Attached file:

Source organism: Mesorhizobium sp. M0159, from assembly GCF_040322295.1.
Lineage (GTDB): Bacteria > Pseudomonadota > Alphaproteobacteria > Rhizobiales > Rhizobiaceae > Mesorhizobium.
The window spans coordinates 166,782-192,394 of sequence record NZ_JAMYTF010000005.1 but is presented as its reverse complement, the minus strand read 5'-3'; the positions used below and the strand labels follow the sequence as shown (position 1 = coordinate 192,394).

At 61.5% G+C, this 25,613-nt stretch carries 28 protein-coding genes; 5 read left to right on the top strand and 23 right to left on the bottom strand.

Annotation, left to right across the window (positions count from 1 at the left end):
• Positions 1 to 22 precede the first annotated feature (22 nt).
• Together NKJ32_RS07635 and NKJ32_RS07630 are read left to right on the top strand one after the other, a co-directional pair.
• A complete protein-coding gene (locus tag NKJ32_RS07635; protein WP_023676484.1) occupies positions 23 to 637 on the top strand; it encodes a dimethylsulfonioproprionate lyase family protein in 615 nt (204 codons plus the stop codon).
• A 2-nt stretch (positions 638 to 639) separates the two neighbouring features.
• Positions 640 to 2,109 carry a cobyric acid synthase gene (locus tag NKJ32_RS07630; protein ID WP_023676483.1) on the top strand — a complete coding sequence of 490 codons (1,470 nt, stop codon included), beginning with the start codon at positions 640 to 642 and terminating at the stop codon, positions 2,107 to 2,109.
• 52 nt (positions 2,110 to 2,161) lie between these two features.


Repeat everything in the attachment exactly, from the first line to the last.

Source organism: Mesorhizobium sp. M0159, from assembly GCF_040322295.1.
Lineage (GTDB): Bacteria > Pseudomonadota > Alphaproteobacteria > Rhizobiales > Rhizobiaceae > Mesorhizobium.
The window spans coordinates 166,782-192,394 of sequence record NZ_JAMYTF010000005.1 but is presented as its reverse complement, the minus strand read 5'-3'; the positions used below and the strand labels follow the sequence as shown (position 1 = coordinate 192,394).

At 61.5% G+C, this 25,613-nt stretch carries 28 protein-coding genes; 5 read left to right on the top strand and 23 right to left on the bottom strand.

Annotation, left to right across the window (positions count from 1 at the left end):
• Positions 1 to 22 precede the first annotated feature (22 nt).
• Together NKJ32_RS07635 and NKJ32_RS07630 are read left to right on the top strand one after the other, a co-directional pair.
• A complete protein-coding gene (locus tag NKJ32_RS07635; protein WP_023676484.1) occupies positions 23 to 637 on the top strand; it encodes a dimethylsulfonioproprionate lyase family protein in 615 nt (204 codons plus the stop codon).
• A 2-nt stretch (positions 638 to 639) separates the two neighbouring features.
• Positions 640 to 2,109 carry a cobyric acid synthase gene (locus tag NKJ32_RS07630; protein ID WP_023676483.1) on the top strand — a complete coding sequence of 490 codons (1,470 nt, stop codon included), beginning with the start codon at positions 640 to 642 and terminating at the stop codon, positions 2,107 to 2,109.
• 52 nt (positions 2,110 to 2,161) lie between these two features.